Transatlantic Suezmax fixtures show weak European VGO fundamentals


Recent Suezmax fixtures carrying European high sulfur vacuum gasoil across the Atlantic to the US Gulf Coast are testament to how weak local demand for the feedstock is, traders said.

Transatlantic fixtures in the feedstock market usually occur on smaller 50-70,000 mt dirty product carriers, instead of the 120-200,000 mt Suezmax’s, two of which have already set sail and more of which could be fixed if European demand remains depressed, traders said.

Suezmax’s offer better freight rates in $/b than Panamax’s.

So far in July, UKC-USGC Panamax freight for VGO has averaged $2.79/b, compared with $1.11/b on a Suezmax.

July Suezmax freight rates from the USGC to the Mediterranean and Black Sea, however, have averaged to $0.98/b and $1.38/b respectively, Platts data showed.

According to shipping reports and data from the S&P Global Platts trade flow software Cflow, the Los Angeles Spirit and the NS Bora are the two latest Suezmax’s to have taken on surplus VGO with the aim of arbing it to the USGC.

Both vessels loaded via ship-to-ship transfer, the former in Malta and the latter in Kavkaz, Russia.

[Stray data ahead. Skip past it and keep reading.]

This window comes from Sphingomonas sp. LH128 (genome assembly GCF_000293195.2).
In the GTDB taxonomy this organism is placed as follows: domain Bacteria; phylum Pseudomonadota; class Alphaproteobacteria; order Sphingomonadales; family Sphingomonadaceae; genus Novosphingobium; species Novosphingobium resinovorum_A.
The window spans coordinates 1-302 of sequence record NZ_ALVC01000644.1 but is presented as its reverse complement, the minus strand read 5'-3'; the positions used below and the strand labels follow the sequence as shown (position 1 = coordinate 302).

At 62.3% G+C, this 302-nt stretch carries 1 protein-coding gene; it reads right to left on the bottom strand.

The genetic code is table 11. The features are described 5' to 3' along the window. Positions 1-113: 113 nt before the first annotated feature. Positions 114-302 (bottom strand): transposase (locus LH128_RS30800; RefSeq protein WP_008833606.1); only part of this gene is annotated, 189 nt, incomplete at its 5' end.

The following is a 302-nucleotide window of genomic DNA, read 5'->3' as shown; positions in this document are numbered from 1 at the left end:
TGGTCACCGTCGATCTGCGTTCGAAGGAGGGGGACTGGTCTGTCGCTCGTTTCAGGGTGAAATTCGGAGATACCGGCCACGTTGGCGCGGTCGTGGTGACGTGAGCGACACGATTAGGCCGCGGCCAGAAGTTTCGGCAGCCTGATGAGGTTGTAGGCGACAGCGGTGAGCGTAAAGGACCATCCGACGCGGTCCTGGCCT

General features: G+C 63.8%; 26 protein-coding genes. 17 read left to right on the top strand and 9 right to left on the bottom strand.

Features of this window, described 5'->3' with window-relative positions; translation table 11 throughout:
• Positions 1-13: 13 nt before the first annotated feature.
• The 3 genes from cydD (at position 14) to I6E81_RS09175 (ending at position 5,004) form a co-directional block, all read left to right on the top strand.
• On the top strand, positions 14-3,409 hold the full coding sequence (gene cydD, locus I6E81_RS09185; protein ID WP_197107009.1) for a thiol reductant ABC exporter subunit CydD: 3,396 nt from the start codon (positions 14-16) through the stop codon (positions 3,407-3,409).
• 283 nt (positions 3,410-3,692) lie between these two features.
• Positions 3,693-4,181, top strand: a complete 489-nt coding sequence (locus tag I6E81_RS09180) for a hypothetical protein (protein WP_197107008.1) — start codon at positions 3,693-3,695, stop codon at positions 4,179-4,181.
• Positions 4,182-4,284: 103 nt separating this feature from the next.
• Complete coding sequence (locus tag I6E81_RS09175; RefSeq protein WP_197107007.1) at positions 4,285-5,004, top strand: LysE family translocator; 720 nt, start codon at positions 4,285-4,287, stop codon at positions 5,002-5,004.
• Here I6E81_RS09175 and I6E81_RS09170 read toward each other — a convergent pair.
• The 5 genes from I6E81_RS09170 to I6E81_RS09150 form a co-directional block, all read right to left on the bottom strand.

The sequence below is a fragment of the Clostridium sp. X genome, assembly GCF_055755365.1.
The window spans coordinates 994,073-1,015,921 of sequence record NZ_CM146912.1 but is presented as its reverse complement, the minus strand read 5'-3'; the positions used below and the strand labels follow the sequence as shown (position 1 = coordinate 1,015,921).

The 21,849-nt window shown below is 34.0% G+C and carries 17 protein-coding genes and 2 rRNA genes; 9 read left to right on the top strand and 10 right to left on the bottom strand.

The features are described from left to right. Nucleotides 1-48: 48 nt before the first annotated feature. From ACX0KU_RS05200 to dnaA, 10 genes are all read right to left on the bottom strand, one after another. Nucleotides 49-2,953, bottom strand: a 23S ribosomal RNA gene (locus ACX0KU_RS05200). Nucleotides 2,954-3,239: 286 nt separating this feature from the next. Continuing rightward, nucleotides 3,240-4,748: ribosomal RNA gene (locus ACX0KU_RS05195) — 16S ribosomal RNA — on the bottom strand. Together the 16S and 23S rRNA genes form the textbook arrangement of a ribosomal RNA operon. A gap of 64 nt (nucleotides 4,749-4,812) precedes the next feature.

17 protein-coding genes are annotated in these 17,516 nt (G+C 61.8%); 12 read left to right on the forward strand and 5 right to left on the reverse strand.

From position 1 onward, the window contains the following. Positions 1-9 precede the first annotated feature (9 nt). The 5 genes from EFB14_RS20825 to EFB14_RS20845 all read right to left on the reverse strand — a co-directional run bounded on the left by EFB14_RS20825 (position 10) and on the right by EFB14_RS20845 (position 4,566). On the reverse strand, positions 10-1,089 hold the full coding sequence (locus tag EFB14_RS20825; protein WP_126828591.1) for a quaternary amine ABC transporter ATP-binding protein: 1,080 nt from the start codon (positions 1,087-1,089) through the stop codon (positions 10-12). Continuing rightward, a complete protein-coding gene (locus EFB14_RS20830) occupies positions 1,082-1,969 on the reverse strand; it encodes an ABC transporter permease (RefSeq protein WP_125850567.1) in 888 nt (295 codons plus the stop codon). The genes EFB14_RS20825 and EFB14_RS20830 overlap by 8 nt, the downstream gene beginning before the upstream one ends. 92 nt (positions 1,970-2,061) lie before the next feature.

“In June, there were a few cargoes which couldn’t find a home in the Mediterranean,” one trader said.

The Ice Point Handysize, prior to discharging into the port of Sarroch in the last decade of June had been idle near the Bosporus for around two weeks, a second trader said underscoring the weak market.

“In the past few months there have been a number of unsold handy’s hanging around Malta as western Mediterranean demand was subdued,” the same trader said. “You could see another Suezmax getting fixed if this continued.”

This isn’t expected to develop into a regular trade and only occurs when demand is particularly weak for long periods, another trader said.

Meanwhile in the Platts Market on Close process, BP has been bidding competitively for a cargo of HSVGO delivered into the port of Rotterdam without success.

Another trader said these Suezmax’s leaving the region could alleviate some of the physical length that the charterers were exposed to.

In the US, high arrivals of European VGO could flood the market, causing premiums to fall.

Alternatively, these barrels could be tanked in the Bahamas and released in smaller clips when traders see appropriate market conditions.

Source: Platts

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